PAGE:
Kilo Kish Turned Her Existential Crisis Into an Experimental R&B Concept Album

KIlo KishEXPAND
KIlo Kish
Emmanuel Olunkwa

“I get frustrated with things and I definitely break stuff all the time. It’s an actual thing that happens a lot,” says Kilo Kish, laughing in her soft yet penetrating voice.

Taking cues from Yoko Ono and David Byrne, Kish enjoys the more avant-garde side of performance and its cathartic effect. “I wear a suit, throw around briefcases onstage and I throw myself all over the floor. And as myself, as an actual living person, I feel much better because I get to act my songs out in a overly dramatic way. It kind of makes it like it didn’t really happen in real life, but it did. It’s kind of a surreal thing where I can laugh at myself now. I can laugh at this record," she adds, referencing her debut studio album, Reflections in Real Time, which came out last year, "compared to when I was 23 to 25, I wouldn’t be able to.”

She adds that these type of performances are very draining and she probably won’t do them after this current run of shows, the Life Aquatic Tour with Vince Staples. You can catch her and Staples on April 11 and 12 at the Fonda.

Well before Lakisha Kimberly Robinson got her stage name, Kilo Kish, she just wanted to get the hell out of Florida and live her dreams in New York. But her ambitious pursuit of a creative career came at a cost. “I didn’t really have time to build an identity," says the 26-year-old singer, model, designer and artist. "I think at 25 or so, when I started working on Reflections and living in L.A., I had to take time to pause to see how I felt about things.”

Kish had her first big break with Matt Martians of The Internet, appearing on the 2010 album The Journey to the 5th Echelon from Martians’ group The Jet Age of Tomorrow. She would then move on to work on her own solo material, developing an experimental hip-hop/R&B sound on the EPs Homeschool and Across and a well-received mixtape, K+. She has guested on songs by Childish Gambino, Vince Staples and The Internet, and most recently did vocals on Gorillaz's forthcoming album. Kish describes her rise as a “whirlwind” and that “things just kept happening, happening and happening, and snowballing into more projects.”

At 23, she moved to L.A. from New York with a now–ex-boyfriend, a transition that was far from easy. “Being in an isolated space where I didn’t have any friends, in a studio apartment in West Hollywood and not driving, I think that isolation in your mid-20s is an interesting thing. Usually in your mid-20s you have your solid friend group and you’re starting your career and you’re figuring life out, and I think that uprooting from that stability when you’re changing into [adulthood] is going to be challenging. I didn’t realize that before I moved.”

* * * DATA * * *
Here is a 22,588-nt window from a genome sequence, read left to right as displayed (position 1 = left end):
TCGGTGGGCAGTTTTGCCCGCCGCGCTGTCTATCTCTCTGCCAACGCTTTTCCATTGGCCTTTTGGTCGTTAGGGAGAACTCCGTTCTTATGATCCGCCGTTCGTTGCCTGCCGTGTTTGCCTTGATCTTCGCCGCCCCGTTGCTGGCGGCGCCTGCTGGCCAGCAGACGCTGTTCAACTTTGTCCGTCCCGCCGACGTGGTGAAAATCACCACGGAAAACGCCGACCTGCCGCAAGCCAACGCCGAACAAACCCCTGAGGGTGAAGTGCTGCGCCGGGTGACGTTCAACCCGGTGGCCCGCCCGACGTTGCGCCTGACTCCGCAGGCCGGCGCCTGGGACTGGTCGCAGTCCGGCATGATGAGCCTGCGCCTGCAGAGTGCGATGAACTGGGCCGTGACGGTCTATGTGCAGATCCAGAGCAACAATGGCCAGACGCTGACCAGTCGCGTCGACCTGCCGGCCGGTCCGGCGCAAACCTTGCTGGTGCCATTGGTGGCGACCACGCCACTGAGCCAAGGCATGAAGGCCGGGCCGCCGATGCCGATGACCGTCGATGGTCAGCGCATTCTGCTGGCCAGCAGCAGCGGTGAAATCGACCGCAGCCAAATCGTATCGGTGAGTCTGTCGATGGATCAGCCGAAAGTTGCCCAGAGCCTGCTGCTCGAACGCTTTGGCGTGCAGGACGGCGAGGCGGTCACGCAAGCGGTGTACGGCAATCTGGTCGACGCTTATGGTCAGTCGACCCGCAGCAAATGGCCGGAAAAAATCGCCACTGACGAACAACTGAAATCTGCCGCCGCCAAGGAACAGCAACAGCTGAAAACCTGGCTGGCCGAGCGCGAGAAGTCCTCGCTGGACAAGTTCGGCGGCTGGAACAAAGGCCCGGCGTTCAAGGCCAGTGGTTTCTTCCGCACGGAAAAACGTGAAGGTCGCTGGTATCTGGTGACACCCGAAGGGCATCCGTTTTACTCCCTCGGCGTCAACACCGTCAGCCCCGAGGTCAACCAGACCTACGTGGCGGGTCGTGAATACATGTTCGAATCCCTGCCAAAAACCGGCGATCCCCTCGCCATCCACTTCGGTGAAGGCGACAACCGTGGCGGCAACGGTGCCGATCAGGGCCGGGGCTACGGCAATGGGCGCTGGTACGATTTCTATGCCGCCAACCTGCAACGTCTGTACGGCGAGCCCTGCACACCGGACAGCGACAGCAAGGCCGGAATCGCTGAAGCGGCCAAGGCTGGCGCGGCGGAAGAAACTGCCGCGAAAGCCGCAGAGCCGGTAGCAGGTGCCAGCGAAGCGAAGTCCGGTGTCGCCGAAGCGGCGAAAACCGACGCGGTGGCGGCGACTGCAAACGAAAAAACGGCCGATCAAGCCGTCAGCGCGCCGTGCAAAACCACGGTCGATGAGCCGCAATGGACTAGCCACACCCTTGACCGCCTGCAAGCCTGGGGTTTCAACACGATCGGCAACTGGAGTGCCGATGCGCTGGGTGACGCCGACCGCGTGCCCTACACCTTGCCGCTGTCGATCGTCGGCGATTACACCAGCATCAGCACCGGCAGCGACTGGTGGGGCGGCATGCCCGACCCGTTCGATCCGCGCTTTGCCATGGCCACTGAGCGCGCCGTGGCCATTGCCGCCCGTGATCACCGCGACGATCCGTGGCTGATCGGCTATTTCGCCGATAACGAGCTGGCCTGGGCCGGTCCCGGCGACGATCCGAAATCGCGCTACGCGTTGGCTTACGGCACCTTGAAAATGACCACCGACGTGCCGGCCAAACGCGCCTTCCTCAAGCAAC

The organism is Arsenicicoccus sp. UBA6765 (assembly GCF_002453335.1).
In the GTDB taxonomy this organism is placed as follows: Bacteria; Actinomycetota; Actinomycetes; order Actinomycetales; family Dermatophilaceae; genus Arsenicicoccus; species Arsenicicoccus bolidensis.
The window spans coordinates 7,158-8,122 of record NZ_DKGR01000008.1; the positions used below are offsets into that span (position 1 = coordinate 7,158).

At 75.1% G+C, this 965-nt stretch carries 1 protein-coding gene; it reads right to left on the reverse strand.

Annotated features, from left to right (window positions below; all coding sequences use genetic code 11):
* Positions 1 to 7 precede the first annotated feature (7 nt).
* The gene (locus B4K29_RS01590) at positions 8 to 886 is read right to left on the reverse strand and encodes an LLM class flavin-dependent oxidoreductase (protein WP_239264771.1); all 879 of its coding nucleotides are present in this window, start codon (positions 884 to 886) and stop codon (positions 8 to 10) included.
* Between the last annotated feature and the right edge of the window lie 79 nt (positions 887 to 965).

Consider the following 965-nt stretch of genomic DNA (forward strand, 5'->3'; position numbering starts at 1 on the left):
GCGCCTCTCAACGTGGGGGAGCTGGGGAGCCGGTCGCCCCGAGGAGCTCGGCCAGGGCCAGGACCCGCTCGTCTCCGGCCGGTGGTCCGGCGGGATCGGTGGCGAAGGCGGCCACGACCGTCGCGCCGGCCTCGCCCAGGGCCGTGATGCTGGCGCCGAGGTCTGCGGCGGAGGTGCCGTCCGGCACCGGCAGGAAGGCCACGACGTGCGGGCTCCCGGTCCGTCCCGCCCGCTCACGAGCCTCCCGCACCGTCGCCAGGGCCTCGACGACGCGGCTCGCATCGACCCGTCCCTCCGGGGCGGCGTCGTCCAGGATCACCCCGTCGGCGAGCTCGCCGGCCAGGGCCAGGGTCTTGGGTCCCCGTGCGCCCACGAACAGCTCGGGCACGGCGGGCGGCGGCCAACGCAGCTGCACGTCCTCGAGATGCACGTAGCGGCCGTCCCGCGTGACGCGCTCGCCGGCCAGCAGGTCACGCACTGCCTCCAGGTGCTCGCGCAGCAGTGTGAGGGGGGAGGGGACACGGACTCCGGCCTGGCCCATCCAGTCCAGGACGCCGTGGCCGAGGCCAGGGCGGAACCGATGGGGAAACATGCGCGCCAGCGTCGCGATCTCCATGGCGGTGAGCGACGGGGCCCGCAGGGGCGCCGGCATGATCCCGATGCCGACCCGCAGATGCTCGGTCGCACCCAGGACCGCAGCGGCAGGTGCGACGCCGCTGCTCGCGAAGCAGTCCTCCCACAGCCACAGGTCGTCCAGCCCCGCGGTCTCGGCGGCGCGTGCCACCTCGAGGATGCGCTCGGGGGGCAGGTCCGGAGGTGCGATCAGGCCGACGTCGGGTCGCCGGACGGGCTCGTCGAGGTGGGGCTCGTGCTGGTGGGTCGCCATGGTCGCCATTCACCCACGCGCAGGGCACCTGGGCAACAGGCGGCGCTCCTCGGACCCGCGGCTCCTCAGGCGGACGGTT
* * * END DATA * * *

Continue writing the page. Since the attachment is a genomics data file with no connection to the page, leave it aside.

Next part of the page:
The isolation of her new life in L.A., however, helped her achieve self-realization as she began work on Reflections. “To contemplate and look yourself in the mirror and figure out who am I, and not who am I with this group of friends, or who am I with this career, who am I actually. If I am in this weird-ass apartment by myself, who is this person? I think having isolation at that time period can be jarring, but it does help you come to grips with who you are.”

With songs comparing people to ants and contemplating the futility of life, you can tell Kish dug deep into her psyche for this record. “I had a lot time on my hands, and I would take time by myself to think about these things and have an existential ... kind of a depression. I would dig inside myself, and go more and more into the rabbit hole. I think I eventually come out toward the end not 100 percent happy but at least content.”

To come up with lyrics for Reflections, Kish wrote obsessively in her composition notebooks about her happiness, fears, obsessions and frustrations. She made keywords and went through her journals meticulously. “I would cut out different parts, scan them, place them on each sheet where something is related to that topic, and then from there I form those into songs,” she explains.

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Since then, she has moved to downtown L.A., where she feels less isolated and more at home. “I think the record was very helpful in helping me understand the way that I think, and how I can change and be different in the future," she says. "I discovered a lot of things that I worry about, I don’t need to worry about."

Kilo Kish opens for Vince Staples April 11-12 at the Fonda Theatre. The April 11 show is sold out, but tickets for the April 12 shows are available here.


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